A Little Box

When I was a little girl my father managed a funeral home. As a kid I spent many hours exploring and playing at Daddy’s “office” being exposed to the many parts and stages of the physical farewells of our culture. Surprisingly it was an inviting place for me. A safe environment to learn so much about loss.

My mother, being a pianist, would sometimes be asked to play in services for grieving families who didn’t have a church or community to draw from. When I was about eight years old my siblings and I were also asked to sing in a service. It was for an infant that we did not know but that day I sang all three verses of ‘Jesus Loves Me’ to a room of strangers. I remember stepping out on to the very familiar platform and not being able to take my eyes off the horribly unfamiliar casket. I had seen my fair share of coffers but never one so undersized. It was white, covered in something soft like feathers, and would have nicely fit my favourite doll.

Just a child myself I had no concept of a grieving mother’s pain, but when I walked out of that service I cried. I remember feeling confused and a little silly for the amount of emotion that unexpectedly came rushing out over someone I didn’t even know. That scene would often play in my head throughout the years and though the sharpness of the memory faded the intensity of my associated emotions seemed to grow stronger with each visit.

There are not many clear memories for me of the days after the car accident, but I do recall the absolute dread I felt about having to pick out a miniature box for my own daughter. As if I was eight again singing in front of strangers unable to take my eyes off a ‘train-wreck’. The fear was so strong and intimate it felt as if I must be reliving a nightmare. So much so that in my relief when I found out Madeline’s body would be allowed to rest in Colin’s arms I remember feeling hope.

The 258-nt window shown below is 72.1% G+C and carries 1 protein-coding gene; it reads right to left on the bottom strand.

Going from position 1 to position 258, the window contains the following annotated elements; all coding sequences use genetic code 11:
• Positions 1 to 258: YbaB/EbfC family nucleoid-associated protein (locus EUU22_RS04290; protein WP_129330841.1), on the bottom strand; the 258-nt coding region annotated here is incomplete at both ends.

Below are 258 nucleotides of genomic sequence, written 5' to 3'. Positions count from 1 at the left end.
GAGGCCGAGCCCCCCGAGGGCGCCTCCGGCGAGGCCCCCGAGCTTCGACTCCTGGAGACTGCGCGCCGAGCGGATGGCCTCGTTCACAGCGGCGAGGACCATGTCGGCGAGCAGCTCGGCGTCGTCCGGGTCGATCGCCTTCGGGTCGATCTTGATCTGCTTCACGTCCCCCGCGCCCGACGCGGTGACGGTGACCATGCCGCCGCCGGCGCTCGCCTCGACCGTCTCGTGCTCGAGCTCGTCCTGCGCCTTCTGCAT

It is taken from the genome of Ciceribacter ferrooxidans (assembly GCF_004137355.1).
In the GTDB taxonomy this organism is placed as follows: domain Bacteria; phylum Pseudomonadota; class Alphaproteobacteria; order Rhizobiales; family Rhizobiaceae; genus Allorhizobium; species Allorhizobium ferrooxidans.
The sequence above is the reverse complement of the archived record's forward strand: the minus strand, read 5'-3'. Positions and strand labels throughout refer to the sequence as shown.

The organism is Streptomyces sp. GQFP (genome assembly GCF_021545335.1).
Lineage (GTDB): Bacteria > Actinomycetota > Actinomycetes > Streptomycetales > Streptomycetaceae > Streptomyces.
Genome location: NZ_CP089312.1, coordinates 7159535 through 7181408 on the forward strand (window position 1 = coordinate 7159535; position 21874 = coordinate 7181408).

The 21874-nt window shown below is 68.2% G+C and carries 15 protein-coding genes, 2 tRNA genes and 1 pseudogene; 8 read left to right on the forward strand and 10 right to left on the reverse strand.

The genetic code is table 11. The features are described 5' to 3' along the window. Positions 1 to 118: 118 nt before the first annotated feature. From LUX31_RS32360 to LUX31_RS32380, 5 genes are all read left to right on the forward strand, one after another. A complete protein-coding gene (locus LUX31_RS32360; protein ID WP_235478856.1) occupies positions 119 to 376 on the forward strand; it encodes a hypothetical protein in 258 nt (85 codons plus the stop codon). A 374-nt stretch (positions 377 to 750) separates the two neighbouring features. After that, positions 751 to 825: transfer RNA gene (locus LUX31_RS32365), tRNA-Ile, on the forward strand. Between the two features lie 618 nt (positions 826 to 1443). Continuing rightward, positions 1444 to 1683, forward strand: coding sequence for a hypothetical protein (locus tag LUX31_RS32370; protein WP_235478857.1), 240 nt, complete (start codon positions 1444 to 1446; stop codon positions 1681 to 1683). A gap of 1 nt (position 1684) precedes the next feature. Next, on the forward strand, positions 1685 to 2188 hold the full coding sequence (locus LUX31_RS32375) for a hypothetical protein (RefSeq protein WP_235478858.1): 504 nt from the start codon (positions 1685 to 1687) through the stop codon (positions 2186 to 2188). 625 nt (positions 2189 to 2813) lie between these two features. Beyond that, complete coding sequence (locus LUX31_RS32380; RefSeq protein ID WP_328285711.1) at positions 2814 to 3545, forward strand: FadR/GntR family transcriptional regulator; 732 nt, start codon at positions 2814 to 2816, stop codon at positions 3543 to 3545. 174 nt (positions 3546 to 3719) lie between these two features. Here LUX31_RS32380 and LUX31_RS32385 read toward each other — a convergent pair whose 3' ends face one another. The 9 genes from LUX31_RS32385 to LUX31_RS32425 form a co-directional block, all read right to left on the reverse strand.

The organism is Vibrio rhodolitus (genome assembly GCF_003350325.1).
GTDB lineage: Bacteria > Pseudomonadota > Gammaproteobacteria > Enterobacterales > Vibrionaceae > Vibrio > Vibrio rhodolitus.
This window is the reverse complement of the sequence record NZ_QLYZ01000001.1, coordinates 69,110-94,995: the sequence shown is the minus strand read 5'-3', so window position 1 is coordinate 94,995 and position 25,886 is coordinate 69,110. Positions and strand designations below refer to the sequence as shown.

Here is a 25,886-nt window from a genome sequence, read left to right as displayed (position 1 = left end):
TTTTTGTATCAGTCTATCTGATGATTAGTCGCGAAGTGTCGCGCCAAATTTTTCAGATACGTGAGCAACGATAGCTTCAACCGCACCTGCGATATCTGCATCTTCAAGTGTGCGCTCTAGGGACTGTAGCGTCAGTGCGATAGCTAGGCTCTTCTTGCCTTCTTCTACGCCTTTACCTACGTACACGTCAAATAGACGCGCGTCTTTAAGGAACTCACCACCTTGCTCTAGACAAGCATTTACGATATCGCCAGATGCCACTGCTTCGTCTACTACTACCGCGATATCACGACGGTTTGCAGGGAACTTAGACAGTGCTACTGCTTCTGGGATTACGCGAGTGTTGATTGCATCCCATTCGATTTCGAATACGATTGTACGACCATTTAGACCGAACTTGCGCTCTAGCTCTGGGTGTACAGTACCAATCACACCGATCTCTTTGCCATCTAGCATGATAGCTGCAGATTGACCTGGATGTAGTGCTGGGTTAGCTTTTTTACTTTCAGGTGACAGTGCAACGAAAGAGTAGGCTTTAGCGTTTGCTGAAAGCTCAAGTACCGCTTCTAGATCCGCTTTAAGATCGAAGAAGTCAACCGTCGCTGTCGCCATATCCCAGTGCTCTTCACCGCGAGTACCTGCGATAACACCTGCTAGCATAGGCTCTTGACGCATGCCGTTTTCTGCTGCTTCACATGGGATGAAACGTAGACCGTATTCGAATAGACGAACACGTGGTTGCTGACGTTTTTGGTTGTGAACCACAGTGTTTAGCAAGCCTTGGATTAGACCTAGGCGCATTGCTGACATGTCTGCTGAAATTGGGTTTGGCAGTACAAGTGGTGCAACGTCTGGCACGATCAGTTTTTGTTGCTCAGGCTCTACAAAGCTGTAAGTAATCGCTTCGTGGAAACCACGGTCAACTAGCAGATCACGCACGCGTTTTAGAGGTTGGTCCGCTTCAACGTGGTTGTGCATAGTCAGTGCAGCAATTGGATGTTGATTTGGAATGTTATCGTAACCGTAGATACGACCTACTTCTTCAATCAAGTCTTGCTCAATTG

Now as I fly home after a Christmas away there is this accustomed heaviness creeping in. Each mile I travel brings me closer to another devastating encounter with a tiny casket. My heart aches and my body dreads facing that little box. The knowledge that it holds the child of my dearest friend, a little girl who will forever be a significant part of my grieving journey, brings me right back to that helpless girl on the stage. Right back to my own goodbyes.

In life these little ones represent the greatest joy and in death they demonstrate the cruelest reality. All in such a tiny chest.


Joyful, Joyful, We Adored Thee


This was yesterday’s advent attribute. Such a big part of the Christmas season. Such a huge part of a victorious Christian life. A state of being I have been wrestling with.

I can recite the answers: Joy is not based on your feelings or circumstances. It is vast and more profound than happiness. It is also something that many people in my life hope for me. Though connecting all this knowledge to my heart has been a struggle.

Yet, as I was bombarded by this word yesterday I had an epiphany. You see two years ago Madeline was dedicated on this advent Sunday. It was one of the most poignant and memorable baby dedications I have been a part of and I remember our pastor saying how she was the perfect example of joy personified. Not because of anything she had done, but because of who she was to us. That resonated deeply with my mother’s heart.

So not only did the tragedy of the accident and all that I lost impact my joy, in essence I was robbed. That tiny, fragile, bundle, that joy was stolen from my very arms. Even the innermost longing for joy seems no match for the implausibility of this truth; as I know she is never coming back.

But my daughter didn’t just show up unannounced or without expectation. Colin and I chose to welcome her through our actions and preparation. There was anticipation in our household for her appearance and so when she did arrive we were ready. It was natural for us to have her reside with us because her place had been prepared in advance.

And I believe that this is true too for Joy. I won’t accidentally stumble across it during the day. It isn’t lost under a rock somewhere expecting to be found. It’s not broken or needing a battery replaced.

It lives inside me. It is waiting to be invited to the party. It politely stands behind fear and loathing. It even holds me while I cry. It is hoping I will choose it. And that is probably the toughest thing about it. It is a choice, a decision. An attitude that I have to submit to each and every moment. The pain and sorrow are still very real, but I was never meant to dwell there.

Misery isn’t the only one that loves company.